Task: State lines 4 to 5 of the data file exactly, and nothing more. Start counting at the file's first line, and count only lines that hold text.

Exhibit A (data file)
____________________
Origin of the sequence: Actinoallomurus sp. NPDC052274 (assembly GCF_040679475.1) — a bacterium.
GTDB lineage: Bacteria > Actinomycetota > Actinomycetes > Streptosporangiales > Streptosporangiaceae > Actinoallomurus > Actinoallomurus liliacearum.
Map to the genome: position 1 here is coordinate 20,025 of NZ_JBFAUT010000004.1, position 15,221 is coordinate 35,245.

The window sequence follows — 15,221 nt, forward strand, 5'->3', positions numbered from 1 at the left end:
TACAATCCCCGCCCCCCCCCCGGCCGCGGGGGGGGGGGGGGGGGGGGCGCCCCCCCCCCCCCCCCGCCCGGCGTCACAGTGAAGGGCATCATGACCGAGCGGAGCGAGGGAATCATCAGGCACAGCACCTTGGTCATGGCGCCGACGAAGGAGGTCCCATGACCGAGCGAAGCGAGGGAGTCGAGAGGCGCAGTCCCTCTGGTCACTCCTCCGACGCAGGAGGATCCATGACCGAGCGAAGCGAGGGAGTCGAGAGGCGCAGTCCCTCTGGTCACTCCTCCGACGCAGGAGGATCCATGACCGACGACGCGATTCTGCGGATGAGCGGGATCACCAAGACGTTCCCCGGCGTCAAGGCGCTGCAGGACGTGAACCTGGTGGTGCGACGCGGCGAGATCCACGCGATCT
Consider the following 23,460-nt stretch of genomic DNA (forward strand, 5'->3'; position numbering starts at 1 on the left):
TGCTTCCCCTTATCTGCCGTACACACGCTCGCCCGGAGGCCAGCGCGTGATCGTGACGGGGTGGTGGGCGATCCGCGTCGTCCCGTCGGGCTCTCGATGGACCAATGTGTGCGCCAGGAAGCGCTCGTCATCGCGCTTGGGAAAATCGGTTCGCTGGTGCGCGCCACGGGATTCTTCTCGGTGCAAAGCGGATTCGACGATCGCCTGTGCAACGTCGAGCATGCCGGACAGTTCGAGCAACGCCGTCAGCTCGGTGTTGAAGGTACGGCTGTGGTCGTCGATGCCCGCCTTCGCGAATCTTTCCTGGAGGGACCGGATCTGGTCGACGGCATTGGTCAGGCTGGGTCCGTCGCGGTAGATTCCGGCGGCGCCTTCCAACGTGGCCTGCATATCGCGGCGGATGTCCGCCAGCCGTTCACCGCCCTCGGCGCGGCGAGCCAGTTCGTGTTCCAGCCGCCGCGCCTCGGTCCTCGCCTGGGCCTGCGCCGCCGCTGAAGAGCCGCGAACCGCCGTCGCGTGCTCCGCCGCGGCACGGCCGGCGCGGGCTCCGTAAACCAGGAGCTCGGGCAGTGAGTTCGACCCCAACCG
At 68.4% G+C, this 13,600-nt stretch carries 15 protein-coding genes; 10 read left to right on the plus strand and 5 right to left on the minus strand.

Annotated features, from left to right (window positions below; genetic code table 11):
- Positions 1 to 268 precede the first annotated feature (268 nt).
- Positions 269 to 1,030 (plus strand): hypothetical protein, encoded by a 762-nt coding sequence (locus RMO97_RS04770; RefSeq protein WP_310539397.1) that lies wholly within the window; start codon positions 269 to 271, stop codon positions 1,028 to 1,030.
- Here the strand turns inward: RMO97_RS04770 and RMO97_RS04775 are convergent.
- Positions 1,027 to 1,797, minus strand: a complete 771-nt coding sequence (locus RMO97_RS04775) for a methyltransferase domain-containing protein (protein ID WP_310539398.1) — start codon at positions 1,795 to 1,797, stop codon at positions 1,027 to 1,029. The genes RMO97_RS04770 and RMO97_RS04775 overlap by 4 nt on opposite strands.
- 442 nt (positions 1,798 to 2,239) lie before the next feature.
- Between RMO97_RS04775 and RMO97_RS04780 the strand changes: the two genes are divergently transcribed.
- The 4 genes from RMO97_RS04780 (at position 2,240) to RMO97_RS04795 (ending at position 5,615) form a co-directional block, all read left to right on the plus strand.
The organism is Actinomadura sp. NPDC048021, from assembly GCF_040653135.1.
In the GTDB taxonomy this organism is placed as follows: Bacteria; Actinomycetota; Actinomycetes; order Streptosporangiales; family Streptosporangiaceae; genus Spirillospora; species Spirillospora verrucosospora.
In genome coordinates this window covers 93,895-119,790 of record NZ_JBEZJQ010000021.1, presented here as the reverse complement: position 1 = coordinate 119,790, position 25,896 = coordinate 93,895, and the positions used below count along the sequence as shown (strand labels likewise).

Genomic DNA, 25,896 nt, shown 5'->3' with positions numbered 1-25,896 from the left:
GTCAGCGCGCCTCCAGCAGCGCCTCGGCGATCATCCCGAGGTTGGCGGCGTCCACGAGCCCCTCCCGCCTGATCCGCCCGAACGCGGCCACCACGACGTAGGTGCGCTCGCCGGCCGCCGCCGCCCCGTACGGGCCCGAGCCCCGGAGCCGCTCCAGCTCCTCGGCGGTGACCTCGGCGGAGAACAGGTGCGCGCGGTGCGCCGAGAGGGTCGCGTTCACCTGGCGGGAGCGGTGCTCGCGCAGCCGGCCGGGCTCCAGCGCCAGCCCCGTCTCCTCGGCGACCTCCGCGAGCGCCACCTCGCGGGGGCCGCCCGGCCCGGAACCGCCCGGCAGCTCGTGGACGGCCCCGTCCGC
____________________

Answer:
The window sequence follows — 15,221 nt, forward strand, 5'->3', positions numbered from 1 at the left end:
TACAATCCCCGCCCCCCCCCCGGCCGCGGGGGGGGGGGGGGGGGGGGCGCCCCCCCCCCCCCCCCGCCCGGCGTCACAGTGAAGGGCATCATGACCGAGCGGAGCGAGGGAATCATCAGGCACAGCACCTTGGTCATGGCGCCGACGAAGGAGGTCCCATGACCGAGCGAAGCGAGGGAGTCGAGAGGCGCAGTCCCTCTGGTCACTCCTCCGACGCAGGAGGATCCATGACCGAGCGAAGCGAGGGAGTCGAGAGGCGCAGTCCCTCTGGTCACTCCTCCGACGCAGGAGGATCCATGACCGACGACGCGATTCTGCGGATGAGCGGGATCACCAAGACGTTCCCCGGCGTCAAGGCGCTGCAGGACGTGAACCTGGTGGTGCGACGCGGCGAGATCCACGCGATCT